After the first wave of action we've improved our methods a bit. Because of our focus on this subject [illicit RMT sales] we've seen some anecdotal things around the internet that aren't exactly scientific but do point somewhat towards impact.I began my descent into the seedy underbelly of Eve Online's botting and illicit RMT world after listening to CCP Sreegs declare a war against botting at Fanfest in 2011. Up until now I've mainly concentrated on the War On Bots™ as botting tears are among the best tears found in Eve. But as I find greater links between botters and illicit RMT operations and CCP's Team Security's actions against illicit RMT operations and their customers are increasingly publicized, I've become more interested in the actions of the illicit RMT companies that encourage much of the botting in New Eden.
- We've seen the cost of illegal isk go up
- We've seen illegal isk sellers having supply problems
In his dev blog on 26 April, CCP Sreegs claimed that the cost of illicit isk has increased and that illegal isk sellers are having supply problems. About 30 minutes of research showed that prices definitely rose. MMOBUX, a website that specializes in providing reviews and pricing information for illicit RMT sellers for MMORPGs, showed an approximately 20% price spike in the median price of isk occurred from the last week in April to the first week in May. While MMOBUX's list of 25 companies did not include companies like Iskbank.com, it does provide the biggest single list of isk sellers I could find.
So is this just a message that the company posted in the wake of Unholy Rage and just conveniently never took down to justify bad service? Of is this a statement of the current condition and just the last line was a leftover from Unholy Rage? Or both. I'm not sure, but this is pretty dodgy even for an illicit ISK seller. Also, I should add I only spent an hour or so searching the internet for this story so there may be other sites warning customers about possible delivery delays. CCP spends a lot more time looking into these things than I do."In these days, ISK is in short supply, we wish your kindly understanding if you found we could not send ISK to you instantly.That is why the price of ISK also increased so much.We are always keep watching over the available ISK and preparing to send ISK to you after received your order.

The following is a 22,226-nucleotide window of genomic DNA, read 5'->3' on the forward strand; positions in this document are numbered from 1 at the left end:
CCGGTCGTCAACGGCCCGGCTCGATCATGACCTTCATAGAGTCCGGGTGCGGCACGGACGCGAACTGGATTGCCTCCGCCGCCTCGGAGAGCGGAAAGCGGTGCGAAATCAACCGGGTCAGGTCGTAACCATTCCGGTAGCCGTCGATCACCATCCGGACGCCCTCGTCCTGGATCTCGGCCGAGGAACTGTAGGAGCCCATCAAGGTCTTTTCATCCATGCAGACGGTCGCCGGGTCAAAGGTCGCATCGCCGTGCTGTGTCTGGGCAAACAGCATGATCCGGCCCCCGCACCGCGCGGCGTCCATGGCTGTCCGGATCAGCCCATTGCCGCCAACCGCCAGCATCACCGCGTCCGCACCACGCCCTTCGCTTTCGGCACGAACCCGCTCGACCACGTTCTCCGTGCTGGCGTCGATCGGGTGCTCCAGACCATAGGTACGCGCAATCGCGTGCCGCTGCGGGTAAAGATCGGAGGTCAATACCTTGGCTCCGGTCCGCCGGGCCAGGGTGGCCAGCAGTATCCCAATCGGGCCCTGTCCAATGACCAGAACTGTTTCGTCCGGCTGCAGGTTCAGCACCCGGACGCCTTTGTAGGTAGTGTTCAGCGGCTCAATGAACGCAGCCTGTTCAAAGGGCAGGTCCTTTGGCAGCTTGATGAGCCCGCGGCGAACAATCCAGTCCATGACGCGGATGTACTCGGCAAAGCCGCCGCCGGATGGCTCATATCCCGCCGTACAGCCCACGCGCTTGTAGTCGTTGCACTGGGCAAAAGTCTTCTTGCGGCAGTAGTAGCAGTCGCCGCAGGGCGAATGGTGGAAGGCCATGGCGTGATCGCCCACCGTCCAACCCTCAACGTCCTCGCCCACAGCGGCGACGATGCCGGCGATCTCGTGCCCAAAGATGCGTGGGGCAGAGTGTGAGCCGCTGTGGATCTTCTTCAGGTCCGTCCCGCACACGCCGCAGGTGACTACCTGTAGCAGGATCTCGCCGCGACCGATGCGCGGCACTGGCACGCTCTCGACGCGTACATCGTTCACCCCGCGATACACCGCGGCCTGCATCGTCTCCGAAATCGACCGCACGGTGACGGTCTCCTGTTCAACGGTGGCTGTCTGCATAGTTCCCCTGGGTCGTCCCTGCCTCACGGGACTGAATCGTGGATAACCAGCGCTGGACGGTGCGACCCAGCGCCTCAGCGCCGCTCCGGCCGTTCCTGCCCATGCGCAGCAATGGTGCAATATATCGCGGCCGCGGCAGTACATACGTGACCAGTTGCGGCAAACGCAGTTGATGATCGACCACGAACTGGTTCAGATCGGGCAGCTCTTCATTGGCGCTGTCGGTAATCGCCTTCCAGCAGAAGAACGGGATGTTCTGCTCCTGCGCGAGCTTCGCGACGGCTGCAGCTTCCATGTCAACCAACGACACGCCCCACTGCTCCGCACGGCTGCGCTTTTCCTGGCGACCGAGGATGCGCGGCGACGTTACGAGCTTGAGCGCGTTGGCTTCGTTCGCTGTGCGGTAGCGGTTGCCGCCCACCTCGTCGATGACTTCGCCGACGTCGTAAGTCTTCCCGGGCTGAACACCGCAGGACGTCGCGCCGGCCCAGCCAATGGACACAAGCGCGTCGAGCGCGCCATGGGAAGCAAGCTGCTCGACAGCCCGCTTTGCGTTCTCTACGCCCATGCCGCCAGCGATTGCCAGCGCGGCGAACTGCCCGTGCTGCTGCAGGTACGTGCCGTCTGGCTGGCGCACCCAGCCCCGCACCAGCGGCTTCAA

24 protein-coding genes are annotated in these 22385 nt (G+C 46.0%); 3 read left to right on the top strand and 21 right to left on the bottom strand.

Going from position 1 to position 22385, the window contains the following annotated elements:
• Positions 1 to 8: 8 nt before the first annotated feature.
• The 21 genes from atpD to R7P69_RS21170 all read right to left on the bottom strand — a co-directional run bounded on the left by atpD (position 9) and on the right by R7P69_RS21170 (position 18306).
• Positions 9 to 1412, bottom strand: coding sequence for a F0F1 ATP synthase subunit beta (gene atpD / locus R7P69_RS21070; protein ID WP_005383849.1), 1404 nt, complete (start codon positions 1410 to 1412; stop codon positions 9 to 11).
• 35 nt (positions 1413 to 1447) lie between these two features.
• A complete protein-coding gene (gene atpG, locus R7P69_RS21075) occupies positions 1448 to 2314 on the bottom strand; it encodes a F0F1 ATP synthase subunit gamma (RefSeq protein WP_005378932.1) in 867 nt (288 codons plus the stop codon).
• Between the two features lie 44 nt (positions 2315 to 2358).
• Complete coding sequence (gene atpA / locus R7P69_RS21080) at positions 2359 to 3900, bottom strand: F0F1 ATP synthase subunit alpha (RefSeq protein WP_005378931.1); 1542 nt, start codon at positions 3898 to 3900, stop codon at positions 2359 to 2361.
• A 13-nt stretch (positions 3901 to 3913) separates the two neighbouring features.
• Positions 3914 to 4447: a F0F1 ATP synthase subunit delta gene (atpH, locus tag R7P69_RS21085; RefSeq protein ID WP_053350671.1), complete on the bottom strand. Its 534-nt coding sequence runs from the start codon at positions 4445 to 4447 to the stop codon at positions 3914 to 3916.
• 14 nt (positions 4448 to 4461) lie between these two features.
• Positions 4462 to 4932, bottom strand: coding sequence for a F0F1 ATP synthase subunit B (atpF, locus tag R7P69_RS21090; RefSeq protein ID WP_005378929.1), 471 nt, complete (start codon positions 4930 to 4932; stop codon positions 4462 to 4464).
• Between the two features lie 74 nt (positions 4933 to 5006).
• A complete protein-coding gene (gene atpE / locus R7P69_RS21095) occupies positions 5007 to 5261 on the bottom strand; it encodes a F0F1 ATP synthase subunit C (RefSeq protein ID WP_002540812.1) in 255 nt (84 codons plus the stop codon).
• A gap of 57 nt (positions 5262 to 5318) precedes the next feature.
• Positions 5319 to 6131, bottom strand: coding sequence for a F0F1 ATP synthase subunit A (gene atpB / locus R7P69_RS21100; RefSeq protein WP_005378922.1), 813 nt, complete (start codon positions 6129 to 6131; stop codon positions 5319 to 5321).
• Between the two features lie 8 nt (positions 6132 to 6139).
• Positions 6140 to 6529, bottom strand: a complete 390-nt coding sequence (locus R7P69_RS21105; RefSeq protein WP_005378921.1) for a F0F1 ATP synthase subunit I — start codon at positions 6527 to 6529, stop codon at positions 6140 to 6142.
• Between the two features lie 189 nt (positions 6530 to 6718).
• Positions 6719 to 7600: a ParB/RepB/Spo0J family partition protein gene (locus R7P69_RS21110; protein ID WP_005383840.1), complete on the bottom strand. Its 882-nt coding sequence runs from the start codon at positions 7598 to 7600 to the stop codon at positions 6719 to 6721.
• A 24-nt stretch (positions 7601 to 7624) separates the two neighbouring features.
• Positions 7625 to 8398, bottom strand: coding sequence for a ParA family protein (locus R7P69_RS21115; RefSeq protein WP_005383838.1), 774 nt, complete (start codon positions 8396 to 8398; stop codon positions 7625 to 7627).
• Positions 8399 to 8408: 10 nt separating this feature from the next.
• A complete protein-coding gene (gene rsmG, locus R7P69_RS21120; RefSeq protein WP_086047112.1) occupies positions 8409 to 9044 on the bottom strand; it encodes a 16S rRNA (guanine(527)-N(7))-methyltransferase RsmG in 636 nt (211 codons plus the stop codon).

"Thank you for your support all long time! -------July 16th, 2009"
While I was surfing around I decided to do more than just find the nice graph posted above. I actually looked to see for how much the illicit RMT sites were selling isk. I figured that because of PLEX sales from CCP that there was a cap on how much the RMT sites could charge. I was wrong. If I purchase PLEX two at a time from CCP, the cost of 1 billion isk if I sold the PLEX in Jita at Sunday's average sales price (485,998,880.84 isk) is $36.01. I found several sites that were selling for much more. The sites are:
Ruby Farn: $49.99/billion
MMOBUX also reported that Dgamesky was recently reported for fraud multiple times and should not be used. So not only is CCP not the most expensive option for purchasing isk, they also have the benefit of being a source players don't have to worry about losing their money due to fraud. They just have to worry if they carry their PLEX around in a Kestrel.
One thing I did find interesting is that IGE, long the leader in the illicit RMT trade, no longer sells isk. In fact, IGE is down to only selling in-game currency in 7 games: World of Warcraft, Star Wars: The Old Republic, Rift, Final Fantasy XIV, Runscape, DC Online and Tera. While games like Aion, Everquest 2, Lineage 2 and Vanguard still had links informing customers those games were no longer supported, the link for Eve Online was already gone. A little more digging found that IGE probably removed the notice about discontinuing isk sales on 3 May. A call out for assistance on Twitter resulted in CCP Sreegs replying that the last cached page from which IGE actually sold isk was from January 2011 although he thought they were selling fairly recently. An ad for a site that features small time isk sellers from 9 November 2011 states that it polled IGE among other illicit RMT sites when comparing isk prices. So apparently either at the end of 2011 or beginning of 2012, IGE made the decision that it could not make a big enough profit in Eve Online selling isk and withdrew its efforts to concentrate on more profitable games like Star Wars: The Old Republic that came out at that time.
Having waded through just a little bit of the muck of the illicit RMT business I can see why game companies would like to shut the practice down. I personally would not trust any of those sites with my money. CCP's Team Security is off to a fine start in the most recent anti-RMT campaign. But it is only a start and they need to live up to the Security presentation at Fanfest and continue to put the pressure on. Perhaps with a lot of new games coming on-line this year CCP could convince people that selling in-game currency is a lot less of a hassle and more profitable in those games than in Eve Online.